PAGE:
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"Perhaps a sagging potential is one of ratios rather than sizes." Your conclusion is correct, but the idea is not restricted to the sagging well. This is a neat exercise in scaling, and it all comes from the choice of parametrization of the potential for given length $L$. To see this better in the present case, just rewrite the hamiltonian in terms of ...


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If we did have decay of massless particles then there'd be no reason a photon wouldn't decay from an energy of $h\nu$ into two photons of energy $h\nu/2$. Eventually all our photons would be red-shifted into oblivion and we'd have no light left in the universe.


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No. Feynman diagram calculations are much more complicated; the $\alpha^n$ scaling is just one piece. For example, consider the amplitude for $N \gamma \to (N+1) \gamma$, where $N$ photons interact to turn into $N+1$ photons. The lowest-order Feynman diagrams contain one electron loop connecting all the photons together, so the cross section, according to ...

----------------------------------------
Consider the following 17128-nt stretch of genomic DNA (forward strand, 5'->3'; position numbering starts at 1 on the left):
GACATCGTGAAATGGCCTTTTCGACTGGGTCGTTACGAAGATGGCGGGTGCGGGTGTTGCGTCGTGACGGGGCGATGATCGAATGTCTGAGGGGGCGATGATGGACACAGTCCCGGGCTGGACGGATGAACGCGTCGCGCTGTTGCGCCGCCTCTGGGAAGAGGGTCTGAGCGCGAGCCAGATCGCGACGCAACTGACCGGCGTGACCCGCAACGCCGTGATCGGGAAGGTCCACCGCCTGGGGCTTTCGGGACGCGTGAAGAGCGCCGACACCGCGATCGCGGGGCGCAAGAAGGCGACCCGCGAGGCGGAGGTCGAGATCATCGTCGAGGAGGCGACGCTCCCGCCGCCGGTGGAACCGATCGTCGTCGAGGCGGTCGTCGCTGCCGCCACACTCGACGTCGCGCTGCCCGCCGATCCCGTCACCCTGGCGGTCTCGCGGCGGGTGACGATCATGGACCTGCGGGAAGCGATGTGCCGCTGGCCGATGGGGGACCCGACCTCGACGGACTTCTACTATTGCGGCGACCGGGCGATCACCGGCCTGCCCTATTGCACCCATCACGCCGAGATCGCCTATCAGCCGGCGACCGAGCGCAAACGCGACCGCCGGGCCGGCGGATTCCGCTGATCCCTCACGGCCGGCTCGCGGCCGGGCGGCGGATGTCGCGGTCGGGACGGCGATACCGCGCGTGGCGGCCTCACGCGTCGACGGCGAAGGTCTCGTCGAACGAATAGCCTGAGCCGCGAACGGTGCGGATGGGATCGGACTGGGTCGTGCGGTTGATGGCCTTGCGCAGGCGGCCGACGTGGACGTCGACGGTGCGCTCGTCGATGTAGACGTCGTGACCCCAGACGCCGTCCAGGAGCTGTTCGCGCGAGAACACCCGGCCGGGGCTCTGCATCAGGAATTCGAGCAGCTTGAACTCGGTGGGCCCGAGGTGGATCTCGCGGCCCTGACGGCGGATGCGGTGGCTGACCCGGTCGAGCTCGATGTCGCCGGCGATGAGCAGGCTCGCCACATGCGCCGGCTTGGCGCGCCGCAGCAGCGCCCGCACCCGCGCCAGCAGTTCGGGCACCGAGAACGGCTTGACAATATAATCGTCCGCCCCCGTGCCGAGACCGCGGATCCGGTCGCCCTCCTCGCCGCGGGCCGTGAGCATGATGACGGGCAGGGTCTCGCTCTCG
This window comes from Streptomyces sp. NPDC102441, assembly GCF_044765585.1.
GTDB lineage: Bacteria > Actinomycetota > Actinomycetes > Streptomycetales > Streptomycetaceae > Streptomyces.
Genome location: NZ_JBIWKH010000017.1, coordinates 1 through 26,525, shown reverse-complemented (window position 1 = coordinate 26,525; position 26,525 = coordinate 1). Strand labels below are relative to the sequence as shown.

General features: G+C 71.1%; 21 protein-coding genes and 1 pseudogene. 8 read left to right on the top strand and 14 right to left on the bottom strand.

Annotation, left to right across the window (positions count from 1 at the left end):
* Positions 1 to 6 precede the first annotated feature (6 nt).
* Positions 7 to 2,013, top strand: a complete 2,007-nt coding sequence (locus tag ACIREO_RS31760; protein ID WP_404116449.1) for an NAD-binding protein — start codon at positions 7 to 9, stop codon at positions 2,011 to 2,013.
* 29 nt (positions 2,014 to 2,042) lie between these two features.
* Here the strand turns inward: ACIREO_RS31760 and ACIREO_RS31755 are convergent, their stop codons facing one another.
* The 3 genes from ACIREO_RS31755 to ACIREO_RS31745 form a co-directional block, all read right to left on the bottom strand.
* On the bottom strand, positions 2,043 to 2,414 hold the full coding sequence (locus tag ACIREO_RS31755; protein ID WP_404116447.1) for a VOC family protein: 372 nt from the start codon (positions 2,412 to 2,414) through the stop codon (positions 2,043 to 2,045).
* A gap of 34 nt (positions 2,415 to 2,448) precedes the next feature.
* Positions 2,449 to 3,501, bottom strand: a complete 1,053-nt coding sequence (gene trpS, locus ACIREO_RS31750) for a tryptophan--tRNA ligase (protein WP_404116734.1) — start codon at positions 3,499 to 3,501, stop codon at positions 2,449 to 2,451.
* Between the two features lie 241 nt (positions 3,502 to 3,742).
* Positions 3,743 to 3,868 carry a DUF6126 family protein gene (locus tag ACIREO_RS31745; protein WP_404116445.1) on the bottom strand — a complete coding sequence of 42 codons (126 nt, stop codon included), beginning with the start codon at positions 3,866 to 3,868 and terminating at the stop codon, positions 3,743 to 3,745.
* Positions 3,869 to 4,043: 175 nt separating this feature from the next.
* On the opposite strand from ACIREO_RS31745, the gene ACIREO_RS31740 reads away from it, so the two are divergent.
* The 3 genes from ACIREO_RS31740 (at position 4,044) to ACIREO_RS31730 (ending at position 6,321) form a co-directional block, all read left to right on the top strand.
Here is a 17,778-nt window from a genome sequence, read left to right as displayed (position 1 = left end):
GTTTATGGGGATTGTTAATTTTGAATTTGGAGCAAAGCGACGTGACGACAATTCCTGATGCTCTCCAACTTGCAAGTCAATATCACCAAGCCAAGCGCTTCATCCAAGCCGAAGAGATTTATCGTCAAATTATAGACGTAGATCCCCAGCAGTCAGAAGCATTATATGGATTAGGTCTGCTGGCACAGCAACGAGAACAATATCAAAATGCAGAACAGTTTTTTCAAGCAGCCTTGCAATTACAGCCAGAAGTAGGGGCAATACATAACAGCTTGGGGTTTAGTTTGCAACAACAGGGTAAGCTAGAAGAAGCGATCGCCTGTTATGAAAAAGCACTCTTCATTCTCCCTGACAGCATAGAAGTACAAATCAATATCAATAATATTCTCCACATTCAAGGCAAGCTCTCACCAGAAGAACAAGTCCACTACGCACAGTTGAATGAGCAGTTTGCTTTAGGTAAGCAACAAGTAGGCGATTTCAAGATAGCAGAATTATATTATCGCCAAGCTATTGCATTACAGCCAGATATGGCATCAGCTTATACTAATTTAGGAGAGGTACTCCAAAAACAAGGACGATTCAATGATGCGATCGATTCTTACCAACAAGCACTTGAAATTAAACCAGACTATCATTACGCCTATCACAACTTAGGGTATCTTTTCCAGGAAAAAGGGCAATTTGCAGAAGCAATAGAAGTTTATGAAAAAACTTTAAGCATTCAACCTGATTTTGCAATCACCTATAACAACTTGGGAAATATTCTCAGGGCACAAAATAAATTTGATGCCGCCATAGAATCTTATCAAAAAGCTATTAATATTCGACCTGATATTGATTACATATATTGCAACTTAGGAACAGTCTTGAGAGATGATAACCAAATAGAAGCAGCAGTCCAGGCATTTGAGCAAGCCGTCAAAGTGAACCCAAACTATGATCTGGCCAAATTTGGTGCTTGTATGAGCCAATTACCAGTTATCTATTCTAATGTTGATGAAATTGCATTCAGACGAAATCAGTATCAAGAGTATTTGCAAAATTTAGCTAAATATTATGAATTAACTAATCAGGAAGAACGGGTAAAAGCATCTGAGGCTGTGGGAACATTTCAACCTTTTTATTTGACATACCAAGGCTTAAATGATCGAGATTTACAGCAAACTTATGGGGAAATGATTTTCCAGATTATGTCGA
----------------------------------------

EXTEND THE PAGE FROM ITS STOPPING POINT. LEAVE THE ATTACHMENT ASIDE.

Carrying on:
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Somewhat reluctantly, I decided to add to the otherwise excellent technical answers above, since none confronted the fundamental false premise of your question, "why do charged leptons not mix?". Of course they do. Let me review its antecedents as you seem to be aware of the phenomenon, when you have all quarks, ups and downs, mix, and not just the downs, ...


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An electron being a ball of uniform mass and charge is not consistent with its observed gyromagnetic ratio. The charge must be pushed out and the mass must be pushed comparatively inwards to satisfy the existing ratio of about 2. See Classical proof of the gyromagnetic ratio $g=2$


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At lowest order, color screening comes from virtual quark/antiquark pairs, just like charge screening comes from electron/positron pairs in QCD. The diagram/effect is also referred to as 'vacuum polarization' and is shown below. Charge antiscreening comes from virtual gluon pairs; its diagram is below.


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In an imaginary world where the leptons and the neutrinos are all massless, they would exist only in the left-handed helicity version. In this imaginary world the decay of the pion in lepton plus neutrino would be prohibited: you could not conserve both the total spin (zero) and the total momentum, in that this would imply emitting two particles both with ...


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First, let's clear up some terminology: the usual statement "Majorana fermions are their own antiparticles" is correct, but confusing because the words we usually use to describe neutrinos are made for Dirac fermions. If neutrinos had no mass at all, there would be two independent types of neutrino: a left-handed and a right-handed neutrino. These particles ...